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Vol. 9 - Issue 4
May 31, 2020


What I Saw: Teaching Law School Remotely


Like schools everywhere, Temple Law School switched to on-line classes when the coronavirus made it unsafe to gather in classrooms.  So, for the last five weeks of the Spring semester, I traded Room 7A of the law school building, for my home office, to teach Insurance Law 0549.  Much has been said about on-line learning.    My take - I found it to be challenging but effective.

My sixteen students appeared on the screen each Monday morning.  Attendance was nearly perfect.  That’s definitely not the case with in-person teaching.  Sure, there were some tech issues here and there.  Static sometimes made it hard to hear and things had to be repeated.  And my dogs barked a few times and I had to put one of them in detention. 

Speaking of dogs, I had bring your cats and dogs to class one week.  We all met everyone’s best furry friends.  And my daughter showed up one class and discussed her new snow cone maker with the students.  I also enjoyed teaching in casual attire over a suit.  It could be the only time ever that a law school class was taught by the professor wearing an Elvis t-shirt.  That’s probably never even happened at Memphis Law School. 

But as for what matters most – the learning – I believe that the format was effective for conveying the substantive information to the students.  There were even a couple of lectures where I thought I did a better job on the material than in past semesters. 

I can’t say enough about how great the students were.  I could see that they were getting worn out by the situation as the semester drew to a close.  But they came totally prepared, were committed to making the best of a difficult situation, stayed focused – which is an understood difficulty in an on-line learning format -- and participated when I asked them to.       
The biggest downside was that the environment made it more difficult to get a robust classroom discussion going.  This too is a widely-acknowledged challenge of an on-line classroom.  Maybe it’s because the students did not feel a personal connection to the class.  Also, the need for students to unmute their mics – even though it just takes a second -- took away the immediacy of dialogue, from one student to the next, that makes for a good class discussion.  And, unlike being in class, I couldn’t stare at a student to give him or her a hint that I’d like to get a comment from them.  But I didn’t press the students to speak.  I was just appreciative that they were being so attentive and didn’t want to give them any angst.  This led to the need for more lecturing from me.  After nearly two hours my voice started to give out and I was exhausted.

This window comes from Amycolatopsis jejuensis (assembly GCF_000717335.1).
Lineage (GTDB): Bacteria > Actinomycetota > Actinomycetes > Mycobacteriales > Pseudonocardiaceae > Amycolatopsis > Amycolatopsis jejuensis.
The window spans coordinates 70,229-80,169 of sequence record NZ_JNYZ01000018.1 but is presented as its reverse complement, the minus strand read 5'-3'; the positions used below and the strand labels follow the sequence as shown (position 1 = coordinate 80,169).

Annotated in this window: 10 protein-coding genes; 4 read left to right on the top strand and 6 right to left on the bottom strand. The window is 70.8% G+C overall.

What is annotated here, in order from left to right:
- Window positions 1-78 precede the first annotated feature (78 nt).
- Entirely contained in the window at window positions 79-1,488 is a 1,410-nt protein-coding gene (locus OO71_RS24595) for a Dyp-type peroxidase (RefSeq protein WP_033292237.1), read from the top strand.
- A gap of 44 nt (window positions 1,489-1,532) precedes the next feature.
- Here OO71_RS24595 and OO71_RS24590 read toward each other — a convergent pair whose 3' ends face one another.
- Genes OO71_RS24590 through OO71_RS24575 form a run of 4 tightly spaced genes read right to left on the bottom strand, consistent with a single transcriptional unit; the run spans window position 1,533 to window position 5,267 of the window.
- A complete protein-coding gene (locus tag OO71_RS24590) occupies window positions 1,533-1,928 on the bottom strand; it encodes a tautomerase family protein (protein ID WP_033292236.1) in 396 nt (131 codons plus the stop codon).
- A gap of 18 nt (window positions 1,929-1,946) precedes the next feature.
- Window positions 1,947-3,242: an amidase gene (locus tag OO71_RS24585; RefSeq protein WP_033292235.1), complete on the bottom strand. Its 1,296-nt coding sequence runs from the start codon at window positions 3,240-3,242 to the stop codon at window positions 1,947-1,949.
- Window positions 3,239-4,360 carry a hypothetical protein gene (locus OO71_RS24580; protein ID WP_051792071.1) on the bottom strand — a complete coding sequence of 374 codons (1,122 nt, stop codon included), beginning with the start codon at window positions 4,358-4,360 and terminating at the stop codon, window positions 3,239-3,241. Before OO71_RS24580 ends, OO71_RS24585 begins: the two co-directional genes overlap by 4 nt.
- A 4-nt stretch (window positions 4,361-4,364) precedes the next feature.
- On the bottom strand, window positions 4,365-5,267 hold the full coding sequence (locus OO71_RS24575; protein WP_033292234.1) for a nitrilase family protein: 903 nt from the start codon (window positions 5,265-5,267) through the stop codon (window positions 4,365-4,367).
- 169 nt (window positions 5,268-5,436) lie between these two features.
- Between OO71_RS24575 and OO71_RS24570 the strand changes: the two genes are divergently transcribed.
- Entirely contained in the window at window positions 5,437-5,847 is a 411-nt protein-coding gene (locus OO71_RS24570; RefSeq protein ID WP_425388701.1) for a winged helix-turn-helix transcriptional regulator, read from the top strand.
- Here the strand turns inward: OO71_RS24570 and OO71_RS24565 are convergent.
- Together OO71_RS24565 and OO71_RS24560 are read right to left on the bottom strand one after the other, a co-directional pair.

But one trick that I did employ in a couple of classes, to get some interaction, was to have the students give a five minute pre-prepared summary of a case.  This got them to speak, while eliminating the stress of being called-on cold.  And this benefited everyone by providing a very diverse look (16 examples) at the case law on a certain issue.    

Look, for sure, teaching is best done in an in-person classroom.  But, all things considered, on-line learning was effective.  Not to mention that the switch happened overnight, so there was no real time on my part to prepare for the change in format.  With the ability to prepare, tips from experts, and now knowing what to expect and the challenges needed to be overcome, changes can be made to improve the experience.  Importantly, student exams did not reflect any deficiencies in the areas that were taught by Zoom.  But, of course, not every class is created equal when it comes to its conduciveness for an on-line format. 

Here is our class photo, which my students kindly let me share, as well as a certain bad dog that needed to be put into detention.

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